Neither of us said anything.
“Everything okay, guys?” my dad said, sitting down at the table across from my brother. My mom looked a little concerned.
I figured it was up to me to start this one.
“Mom. Dad. We have something we need to talk to you about.”
My mom sat down. I looked over at Wolff. He was about to start crying. I pulled the little bag out of my pocket and set it on the table. My mom went white. Wolff started letting out little snuffles.
“You guys aren’t allowed into our room, you know that,” my mom said, going to snatch the sack off of the table. I didn’t bother to stop her. “It’s a little too late for that, Mom,” I said.
My mom stood up to comfort Wolff. She walked over to try and hug him, but he pulled away sharply—not like Wolffie at all. He was red and his tears and snot were mixing halfway down his face. “Don’t touch me!” he yelled. Even I froze.
“Wolff—” my dad said.
“Shut up!” my brother screamed, words that would usually get him in huge trouble. But neither of our parents moved. Wolff was breaking down. “I can’t believe you did this! Why? Why?!” he demanded of our parents, who remained motionless and silent. “How could you lie to us like that? The Tooth Fairy? Santa Claus?” He was really bawling.
“Listen, Wolff, honey,” my mom said, trying to reason with the kid. “Those things—Santa, the Tooth Fairy, the Easter Bunny—”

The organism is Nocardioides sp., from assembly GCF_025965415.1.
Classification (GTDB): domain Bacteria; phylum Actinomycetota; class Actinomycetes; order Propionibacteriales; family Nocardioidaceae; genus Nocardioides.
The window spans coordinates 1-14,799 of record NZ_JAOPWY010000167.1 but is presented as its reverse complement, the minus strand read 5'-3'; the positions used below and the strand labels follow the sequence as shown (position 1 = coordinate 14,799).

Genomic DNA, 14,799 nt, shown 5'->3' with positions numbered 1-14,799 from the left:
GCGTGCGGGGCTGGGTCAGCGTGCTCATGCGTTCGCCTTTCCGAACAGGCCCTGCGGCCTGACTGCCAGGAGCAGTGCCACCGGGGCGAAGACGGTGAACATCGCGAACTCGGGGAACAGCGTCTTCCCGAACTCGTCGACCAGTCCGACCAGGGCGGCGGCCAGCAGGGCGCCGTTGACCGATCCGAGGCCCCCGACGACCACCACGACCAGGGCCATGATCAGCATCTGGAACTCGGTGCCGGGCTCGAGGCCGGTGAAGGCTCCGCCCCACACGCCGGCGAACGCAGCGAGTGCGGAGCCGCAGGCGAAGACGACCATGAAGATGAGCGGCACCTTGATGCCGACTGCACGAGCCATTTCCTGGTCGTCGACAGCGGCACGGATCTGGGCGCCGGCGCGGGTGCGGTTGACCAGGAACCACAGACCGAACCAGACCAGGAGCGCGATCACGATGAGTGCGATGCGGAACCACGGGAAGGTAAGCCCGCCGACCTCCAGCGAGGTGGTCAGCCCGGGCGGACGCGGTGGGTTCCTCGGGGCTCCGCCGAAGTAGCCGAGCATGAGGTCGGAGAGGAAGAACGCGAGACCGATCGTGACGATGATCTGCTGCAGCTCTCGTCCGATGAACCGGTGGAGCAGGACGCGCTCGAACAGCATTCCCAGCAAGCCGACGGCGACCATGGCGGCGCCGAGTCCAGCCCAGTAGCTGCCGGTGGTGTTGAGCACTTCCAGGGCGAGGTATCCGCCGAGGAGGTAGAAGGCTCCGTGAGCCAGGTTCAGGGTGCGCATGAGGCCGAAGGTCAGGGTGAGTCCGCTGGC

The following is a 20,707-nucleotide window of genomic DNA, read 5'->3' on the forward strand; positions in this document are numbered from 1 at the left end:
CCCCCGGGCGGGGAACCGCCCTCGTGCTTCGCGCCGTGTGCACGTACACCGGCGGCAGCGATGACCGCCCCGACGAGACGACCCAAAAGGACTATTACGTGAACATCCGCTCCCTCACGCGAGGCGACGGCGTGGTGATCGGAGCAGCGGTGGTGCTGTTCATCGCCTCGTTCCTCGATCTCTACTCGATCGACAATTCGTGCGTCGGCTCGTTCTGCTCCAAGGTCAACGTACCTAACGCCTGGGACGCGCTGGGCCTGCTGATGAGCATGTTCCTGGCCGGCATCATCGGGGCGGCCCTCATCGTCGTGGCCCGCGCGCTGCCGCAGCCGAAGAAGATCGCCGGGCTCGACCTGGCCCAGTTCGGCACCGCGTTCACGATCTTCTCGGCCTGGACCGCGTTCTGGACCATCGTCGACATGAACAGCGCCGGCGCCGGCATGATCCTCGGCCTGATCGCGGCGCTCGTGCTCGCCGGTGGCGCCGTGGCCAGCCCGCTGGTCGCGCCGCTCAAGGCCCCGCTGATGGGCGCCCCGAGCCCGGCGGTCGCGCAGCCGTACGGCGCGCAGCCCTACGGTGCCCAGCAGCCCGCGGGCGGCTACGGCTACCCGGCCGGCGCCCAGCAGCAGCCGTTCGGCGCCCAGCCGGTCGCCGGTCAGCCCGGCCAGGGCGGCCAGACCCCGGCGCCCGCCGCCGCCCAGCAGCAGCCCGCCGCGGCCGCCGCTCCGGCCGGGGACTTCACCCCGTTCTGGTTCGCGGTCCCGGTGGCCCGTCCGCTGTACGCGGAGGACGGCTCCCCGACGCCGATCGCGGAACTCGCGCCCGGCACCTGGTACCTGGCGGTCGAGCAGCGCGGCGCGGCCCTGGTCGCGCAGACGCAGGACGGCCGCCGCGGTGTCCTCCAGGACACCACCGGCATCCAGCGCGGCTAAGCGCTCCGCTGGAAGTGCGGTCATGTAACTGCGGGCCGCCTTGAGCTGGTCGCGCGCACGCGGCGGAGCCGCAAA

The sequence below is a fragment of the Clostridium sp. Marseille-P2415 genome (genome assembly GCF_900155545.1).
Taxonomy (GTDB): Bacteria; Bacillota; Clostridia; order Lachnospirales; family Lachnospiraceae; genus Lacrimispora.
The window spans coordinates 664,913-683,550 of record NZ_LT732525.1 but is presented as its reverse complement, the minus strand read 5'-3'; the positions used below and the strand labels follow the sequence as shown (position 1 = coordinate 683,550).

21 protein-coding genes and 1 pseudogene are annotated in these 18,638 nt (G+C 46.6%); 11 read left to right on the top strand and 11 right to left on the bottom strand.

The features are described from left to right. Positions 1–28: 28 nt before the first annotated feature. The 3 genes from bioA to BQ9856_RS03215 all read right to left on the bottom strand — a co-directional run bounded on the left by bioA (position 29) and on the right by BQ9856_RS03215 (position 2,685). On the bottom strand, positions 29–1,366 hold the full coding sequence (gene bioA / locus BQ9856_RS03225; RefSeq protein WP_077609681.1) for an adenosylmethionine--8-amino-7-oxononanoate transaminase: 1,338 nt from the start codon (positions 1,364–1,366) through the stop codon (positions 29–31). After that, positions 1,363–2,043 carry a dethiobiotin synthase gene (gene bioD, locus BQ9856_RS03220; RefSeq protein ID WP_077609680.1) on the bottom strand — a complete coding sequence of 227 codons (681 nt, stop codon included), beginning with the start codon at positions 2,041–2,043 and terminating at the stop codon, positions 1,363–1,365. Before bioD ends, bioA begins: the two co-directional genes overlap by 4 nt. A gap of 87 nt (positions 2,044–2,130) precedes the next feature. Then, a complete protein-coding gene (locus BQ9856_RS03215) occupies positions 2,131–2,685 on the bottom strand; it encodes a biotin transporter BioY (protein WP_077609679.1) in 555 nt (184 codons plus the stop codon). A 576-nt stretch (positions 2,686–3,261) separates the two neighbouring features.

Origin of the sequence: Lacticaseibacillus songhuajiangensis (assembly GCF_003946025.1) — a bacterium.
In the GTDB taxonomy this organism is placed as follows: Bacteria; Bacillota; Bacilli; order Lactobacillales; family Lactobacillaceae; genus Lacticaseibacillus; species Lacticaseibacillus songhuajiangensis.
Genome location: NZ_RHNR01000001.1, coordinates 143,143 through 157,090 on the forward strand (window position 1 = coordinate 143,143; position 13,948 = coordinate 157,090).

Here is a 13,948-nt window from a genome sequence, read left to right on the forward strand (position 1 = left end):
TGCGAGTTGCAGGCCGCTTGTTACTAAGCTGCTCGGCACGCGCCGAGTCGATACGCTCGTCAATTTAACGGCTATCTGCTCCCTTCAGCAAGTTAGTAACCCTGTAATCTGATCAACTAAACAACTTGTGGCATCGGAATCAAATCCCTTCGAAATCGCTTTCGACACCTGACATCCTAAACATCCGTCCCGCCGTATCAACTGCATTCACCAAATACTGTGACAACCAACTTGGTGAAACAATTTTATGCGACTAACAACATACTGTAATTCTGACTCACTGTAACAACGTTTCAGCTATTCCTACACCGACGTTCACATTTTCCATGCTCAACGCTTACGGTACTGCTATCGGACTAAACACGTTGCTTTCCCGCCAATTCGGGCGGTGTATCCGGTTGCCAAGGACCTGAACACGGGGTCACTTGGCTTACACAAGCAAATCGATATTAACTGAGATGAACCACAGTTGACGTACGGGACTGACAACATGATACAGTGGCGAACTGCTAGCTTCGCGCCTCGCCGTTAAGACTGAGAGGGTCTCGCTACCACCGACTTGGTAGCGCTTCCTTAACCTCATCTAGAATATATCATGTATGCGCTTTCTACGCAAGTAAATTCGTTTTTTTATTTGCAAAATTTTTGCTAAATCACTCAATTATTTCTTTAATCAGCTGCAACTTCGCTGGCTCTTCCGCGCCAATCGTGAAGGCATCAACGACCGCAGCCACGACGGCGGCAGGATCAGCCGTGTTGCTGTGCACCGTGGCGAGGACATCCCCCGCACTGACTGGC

“Oh God, the Easter Bunny?!” Wolff collapsed into a new wave of tears.
“—honey, those are things that parents do to get closer to their kids. We do those things to make you boys happy!”
“Does he look happy, Mom?” I said, standing up to put my hand on Wolff’s shoulder, help him get it together a little bit, but he had really lost it, his sobs rolling out of his body without control. I tried to continue our case. “I just can’t believe it. All the lies!”
My mom spoke up, “Honey, we never lied to you—”
“Oh, really?” I countered. “Then what did you mean when you told us how Santa climbs down the chimney? Hmm? What did you mean? What did you mean when you told us that he gives us all the presents and fills our stockings up?”
“Yeah!” Wolff chimed in. “What did you mean when you said Santa couldn’t afford the Lego Super Star Destroyer?”
Even I knew he’d gone too far.
My dad stood up, his body stiff like a tree. “Go to your rooms. Both of you. This conversation is over.” We stood very still. “Boys, now.”
We turned, together, to go, and I laid my arm across my baby brother’s shoulders. “Don’t worry, Wolff,” I said to him, glaring back at our parents. “They can’t hurt us more than they already have.”